Saturday, February 3, 2018

February 11, 2018

Breaking Open the Scripture Scriptures for February 11th: 2Kings 2:1-12; Psalm 50:1-6; 2 Corinthians 4:3-6; Mark 9:2-9; Theme: Transfiguration Sunday Mark: This scripture tells the story of when the disciples get their first glimpse of who Jesus really is. Prayer is important to Jesus. It is important to get direction from God in his ministry is important. This time, he is not alone, he brings his disciples. This time, he does not talk with God, but with the prophets for direction. As the disciples witness this wonderful occasion, they see that Jesus clothes are transformed and he starts to glow. By this, they know that he has been touched by the glory of the Lord. They too want to be touched and to be a part of his ministry. What are some ways that we experience God’s glory today? When are the times in your life when God makes an appearance and teaches you a lesson? This is a moment that the disciples will remember forever, but as they are coming down from the mountain, Jesus tells them to tell no one about what they just witnessed. This is known as the messianic secret. 2Kings: This is a very important verse, because it teaches us about the transference of power from one generation to another. Elijah has been a very successful prophet, and he has been training Elisha for years to take his place. Since Elijah has a relationship with God, he knows that soon he will join God and leave Elisha alone. Everyone seems to know this is about to happen, except Elisha. Elisha sticks to his master like glue. Finally his master, Elijah asks him what he wants. Elisha says that he wants to be twice the man Elijah is. When the day comes, Elijah does not die, he is just taken up by chariot to heaven. Elisha is left to pick of the mantle and to carry on the prophecy to the people. Questions: Who has been a spiritual mentor to you? What would you like to inherit from them?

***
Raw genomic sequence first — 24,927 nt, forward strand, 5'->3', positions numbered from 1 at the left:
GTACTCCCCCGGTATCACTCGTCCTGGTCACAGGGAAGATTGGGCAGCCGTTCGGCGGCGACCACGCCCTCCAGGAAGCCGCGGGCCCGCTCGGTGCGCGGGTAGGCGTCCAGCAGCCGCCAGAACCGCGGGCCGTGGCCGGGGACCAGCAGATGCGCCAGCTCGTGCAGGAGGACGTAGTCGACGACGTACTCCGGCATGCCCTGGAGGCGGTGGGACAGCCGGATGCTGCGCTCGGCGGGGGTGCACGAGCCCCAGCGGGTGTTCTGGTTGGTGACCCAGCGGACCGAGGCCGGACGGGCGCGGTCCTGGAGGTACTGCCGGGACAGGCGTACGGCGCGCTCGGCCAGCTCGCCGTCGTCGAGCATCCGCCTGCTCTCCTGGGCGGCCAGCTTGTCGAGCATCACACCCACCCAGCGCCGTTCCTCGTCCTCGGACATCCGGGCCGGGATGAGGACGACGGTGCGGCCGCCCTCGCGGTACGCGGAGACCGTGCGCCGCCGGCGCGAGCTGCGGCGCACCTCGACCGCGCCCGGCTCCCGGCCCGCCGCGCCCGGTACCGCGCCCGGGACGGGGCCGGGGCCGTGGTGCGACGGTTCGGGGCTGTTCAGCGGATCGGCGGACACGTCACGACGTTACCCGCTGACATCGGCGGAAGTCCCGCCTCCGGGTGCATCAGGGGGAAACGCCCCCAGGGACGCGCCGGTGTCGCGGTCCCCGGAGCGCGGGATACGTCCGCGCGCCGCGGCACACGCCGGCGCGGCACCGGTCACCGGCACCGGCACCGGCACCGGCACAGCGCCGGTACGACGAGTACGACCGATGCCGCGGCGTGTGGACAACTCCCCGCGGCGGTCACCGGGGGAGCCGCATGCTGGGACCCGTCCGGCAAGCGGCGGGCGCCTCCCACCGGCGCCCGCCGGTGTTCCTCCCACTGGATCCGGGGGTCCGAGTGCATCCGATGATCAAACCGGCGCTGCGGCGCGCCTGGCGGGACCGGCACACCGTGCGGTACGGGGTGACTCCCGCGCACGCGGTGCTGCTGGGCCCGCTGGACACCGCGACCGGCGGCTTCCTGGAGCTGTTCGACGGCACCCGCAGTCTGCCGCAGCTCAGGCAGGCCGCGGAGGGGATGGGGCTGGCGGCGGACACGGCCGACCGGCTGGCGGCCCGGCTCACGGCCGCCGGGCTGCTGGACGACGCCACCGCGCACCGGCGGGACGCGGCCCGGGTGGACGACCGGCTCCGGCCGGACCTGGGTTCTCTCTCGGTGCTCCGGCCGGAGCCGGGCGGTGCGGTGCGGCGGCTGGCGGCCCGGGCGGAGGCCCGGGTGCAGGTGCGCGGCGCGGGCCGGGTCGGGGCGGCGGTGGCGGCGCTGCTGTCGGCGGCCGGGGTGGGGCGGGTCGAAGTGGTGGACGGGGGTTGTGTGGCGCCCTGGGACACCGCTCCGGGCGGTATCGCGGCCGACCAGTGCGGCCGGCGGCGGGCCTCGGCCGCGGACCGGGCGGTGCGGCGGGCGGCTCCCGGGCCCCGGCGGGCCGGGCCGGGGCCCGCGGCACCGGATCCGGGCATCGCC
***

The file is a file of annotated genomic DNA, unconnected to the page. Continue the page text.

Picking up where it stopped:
Saturday, January 6, 2018

January 14, 2018